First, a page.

Green Jobs<p>The great potential of the circular economy to create green jobs is being recognized across the world.</p><p>In the UK, the Waste and Resources Action Program has launched a <a href="https://wrap.org.uk/buildbackbetter" target="_blank">six-point plan which it claims could add $90 billion to the economy, and create 500,000 new jobs</a>. Investment in the circular economy forms a significant part of the <a href="https://www.nytimes.com/2020/07/14/us/politics/biden-climate-plan.html" target="_blank">$2 trillion climate plan that Democratic candidate Joe Biden</a> is taking into November's US presidential election. And the <a href="https://ec.europa.eu/commission/presscorner/detail/en/ip_20_940" target="_blank">European Union has put its Green New Deal at the heart of its plans for recovery</a> from the economic shock of COVID-19.</p><p>The World Economic Forum's <a href="http://www3.weforum.org/docs/WEF_The_Future_Of_Nature_And_Business_2020.pdf" target="_blank">Future of Nature and Business</a> report identifies 15 systemic transitions with annual business opportunities worth $10 billion a year that could create 395 million jobs by 2030.</p><p>As is the case with Australia's Recycling Modernization Fund, a combination of private enterprise and government investment can offer ways to get people back to work by building a more environmentally sustainable economy.</p>
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The world is using up more and more resources and global recycling is falling. That's the grim takeaway from a new report by the Circle Economy think tank, which found that the world used up more than 110 billion tons, or 100.6 billion metric tons, of natural resources, as Agence France-Presse (AFP) reported.
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When politicians refuse to take action on climate change, they often use the economy as an excuse. President Donald Trump, for example, justified his decision to pull the U.S. out of the Paris agreement in economic terms.
It is instructive to observe the reaction to the Piketty phenomenon—a 700-page treatise on political economy that became an overnight Amazon bestseller deserving, according to Larry Summers, of a Nobel Prize. It is similarly instructive to note the spectacle of the viral Russell Brand interview with the BBC's Jeremy Paxman in which Brand pretty much shreds Paxman and calls for revolution. I can't claim to have actually read Piketty's tome, but I've read a lot of the reviews, and I have watched the Russell Brand video. Regardless of where you come down on their arguments, the response to Piketty's book and the wide appeal of Brand's rant taken together tell us that trouble is brewing.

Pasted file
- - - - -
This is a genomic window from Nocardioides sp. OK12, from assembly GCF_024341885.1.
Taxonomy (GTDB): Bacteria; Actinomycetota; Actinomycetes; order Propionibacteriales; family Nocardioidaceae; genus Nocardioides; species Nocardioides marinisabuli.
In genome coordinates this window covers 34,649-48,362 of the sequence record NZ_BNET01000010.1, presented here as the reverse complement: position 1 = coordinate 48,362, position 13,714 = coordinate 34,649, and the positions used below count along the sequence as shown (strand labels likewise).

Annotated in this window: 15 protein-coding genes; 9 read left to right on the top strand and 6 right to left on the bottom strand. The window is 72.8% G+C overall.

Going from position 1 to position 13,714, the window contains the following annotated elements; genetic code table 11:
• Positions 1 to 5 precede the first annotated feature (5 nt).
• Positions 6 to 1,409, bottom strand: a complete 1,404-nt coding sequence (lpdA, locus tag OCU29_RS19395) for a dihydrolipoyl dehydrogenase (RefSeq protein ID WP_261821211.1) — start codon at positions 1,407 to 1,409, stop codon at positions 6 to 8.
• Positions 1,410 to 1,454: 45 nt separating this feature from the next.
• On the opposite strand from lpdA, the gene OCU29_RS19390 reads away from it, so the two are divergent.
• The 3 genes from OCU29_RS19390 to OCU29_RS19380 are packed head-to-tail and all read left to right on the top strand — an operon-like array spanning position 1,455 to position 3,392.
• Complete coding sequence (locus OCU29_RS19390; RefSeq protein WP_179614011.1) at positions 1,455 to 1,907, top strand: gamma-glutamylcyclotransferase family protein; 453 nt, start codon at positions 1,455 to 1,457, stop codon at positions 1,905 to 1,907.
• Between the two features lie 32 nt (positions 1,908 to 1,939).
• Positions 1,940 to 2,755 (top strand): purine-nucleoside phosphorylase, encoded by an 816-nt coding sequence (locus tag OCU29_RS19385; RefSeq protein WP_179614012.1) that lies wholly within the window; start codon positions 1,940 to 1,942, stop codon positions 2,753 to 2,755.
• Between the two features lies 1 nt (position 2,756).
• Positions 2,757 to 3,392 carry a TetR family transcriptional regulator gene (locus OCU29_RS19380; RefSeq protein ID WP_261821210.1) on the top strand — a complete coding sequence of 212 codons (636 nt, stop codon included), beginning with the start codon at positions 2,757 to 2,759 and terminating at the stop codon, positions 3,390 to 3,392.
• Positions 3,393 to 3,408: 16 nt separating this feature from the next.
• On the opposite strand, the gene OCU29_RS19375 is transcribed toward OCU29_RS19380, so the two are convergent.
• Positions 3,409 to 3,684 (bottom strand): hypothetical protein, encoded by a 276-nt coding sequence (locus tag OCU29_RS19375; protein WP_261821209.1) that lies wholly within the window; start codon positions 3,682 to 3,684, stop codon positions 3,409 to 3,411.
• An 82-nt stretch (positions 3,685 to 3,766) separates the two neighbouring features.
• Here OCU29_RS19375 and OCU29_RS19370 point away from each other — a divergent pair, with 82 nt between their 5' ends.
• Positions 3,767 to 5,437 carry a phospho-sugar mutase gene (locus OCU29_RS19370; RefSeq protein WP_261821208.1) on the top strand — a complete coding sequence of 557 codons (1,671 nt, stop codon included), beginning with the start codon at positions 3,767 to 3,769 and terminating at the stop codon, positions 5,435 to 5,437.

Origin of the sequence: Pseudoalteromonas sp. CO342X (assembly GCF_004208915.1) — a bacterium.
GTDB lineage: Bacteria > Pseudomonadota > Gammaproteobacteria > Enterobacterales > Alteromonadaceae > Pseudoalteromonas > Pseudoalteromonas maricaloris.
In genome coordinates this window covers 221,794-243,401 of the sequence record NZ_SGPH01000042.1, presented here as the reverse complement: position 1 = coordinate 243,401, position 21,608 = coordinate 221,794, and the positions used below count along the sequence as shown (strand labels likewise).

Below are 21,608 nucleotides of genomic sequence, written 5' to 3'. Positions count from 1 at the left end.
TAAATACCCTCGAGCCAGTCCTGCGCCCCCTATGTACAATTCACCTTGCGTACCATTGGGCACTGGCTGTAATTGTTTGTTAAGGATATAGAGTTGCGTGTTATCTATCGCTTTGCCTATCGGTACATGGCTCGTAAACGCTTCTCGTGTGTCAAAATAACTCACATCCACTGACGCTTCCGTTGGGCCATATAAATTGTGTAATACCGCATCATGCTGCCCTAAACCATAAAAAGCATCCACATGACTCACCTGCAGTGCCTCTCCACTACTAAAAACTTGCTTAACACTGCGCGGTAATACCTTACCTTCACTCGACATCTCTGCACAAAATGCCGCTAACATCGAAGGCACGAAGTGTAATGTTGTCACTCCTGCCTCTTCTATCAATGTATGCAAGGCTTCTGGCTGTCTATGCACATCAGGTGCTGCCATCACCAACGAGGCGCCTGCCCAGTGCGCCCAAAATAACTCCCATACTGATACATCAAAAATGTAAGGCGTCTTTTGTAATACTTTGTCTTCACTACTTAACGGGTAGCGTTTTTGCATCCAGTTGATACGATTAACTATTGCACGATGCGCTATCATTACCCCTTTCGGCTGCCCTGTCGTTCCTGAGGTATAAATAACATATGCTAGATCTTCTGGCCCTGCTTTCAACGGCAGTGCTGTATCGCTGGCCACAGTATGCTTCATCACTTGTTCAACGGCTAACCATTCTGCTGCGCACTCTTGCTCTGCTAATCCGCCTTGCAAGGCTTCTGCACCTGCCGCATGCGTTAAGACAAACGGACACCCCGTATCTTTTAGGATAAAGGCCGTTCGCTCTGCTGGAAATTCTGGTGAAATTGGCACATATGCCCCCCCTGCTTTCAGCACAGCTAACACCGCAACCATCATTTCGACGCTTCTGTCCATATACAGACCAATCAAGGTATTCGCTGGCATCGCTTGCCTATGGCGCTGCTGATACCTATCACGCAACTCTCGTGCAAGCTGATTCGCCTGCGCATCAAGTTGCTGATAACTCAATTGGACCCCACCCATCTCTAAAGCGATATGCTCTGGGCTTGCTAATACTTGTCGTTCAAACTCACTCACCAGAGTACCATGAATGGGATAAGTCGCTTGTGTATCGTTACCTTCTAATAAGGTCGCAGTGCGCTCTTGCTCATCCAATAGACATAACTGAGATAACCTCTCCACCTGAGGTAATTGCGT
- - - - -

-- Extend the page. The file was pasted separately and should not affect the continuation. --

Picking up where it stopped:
However, the trouble is far deeper than what the media is currently hyping. While it is true that the long-term dynamics of unequal wealth distribution are indeed unsustainable and unconscionable as Piketty highlights in Capital in the 21st Century, a reality much less obvious, and yet more “terrifying" (to use a Piketty expression) is buried in the data of those 700 pages.
In the concluding section of his book, Piketty calls r > g the “central contradiction of capitalism," where r is the return on capital invested and g is the economy's growth rate. The latter, Piketty suggests, is what determines wage growth rates. The central contradiction, he elaborates, is that since returns to capital exceed returns to labor is hard-wired into the system, so too is rising inequality, absent wars or depressions.
I for one fail to see how this is the “central contradiction of capitalism." Piketty's discovery, out of his exhaustive search and analysis of the data, is that Nobel prize winning economist Simon Kuznets and his hypothesis of a “Kuznets Curve" was wrong. Income inequality does not, Piketty asserts, first increase as a country develops and then reverse course and decline along some inverted U-shaped curve as Kuznets suggested.
Turns out “the rich just keep getting richer" after all.
Has this ever really been a subject for serious debate? Nothing in my adult experience on Wall Street and the decade since contradicts the “rich get richer" hypothesis. But the story goes beyond r > g. For example, Marisa Meyer's $200mm worth of stock options value (thank you, Dan Loeb, thank you, Alibaba, sorry Yahoo! shareholders) on no initial investment and little tangible progress turning around the operations of Yahoo! is another important part of the story.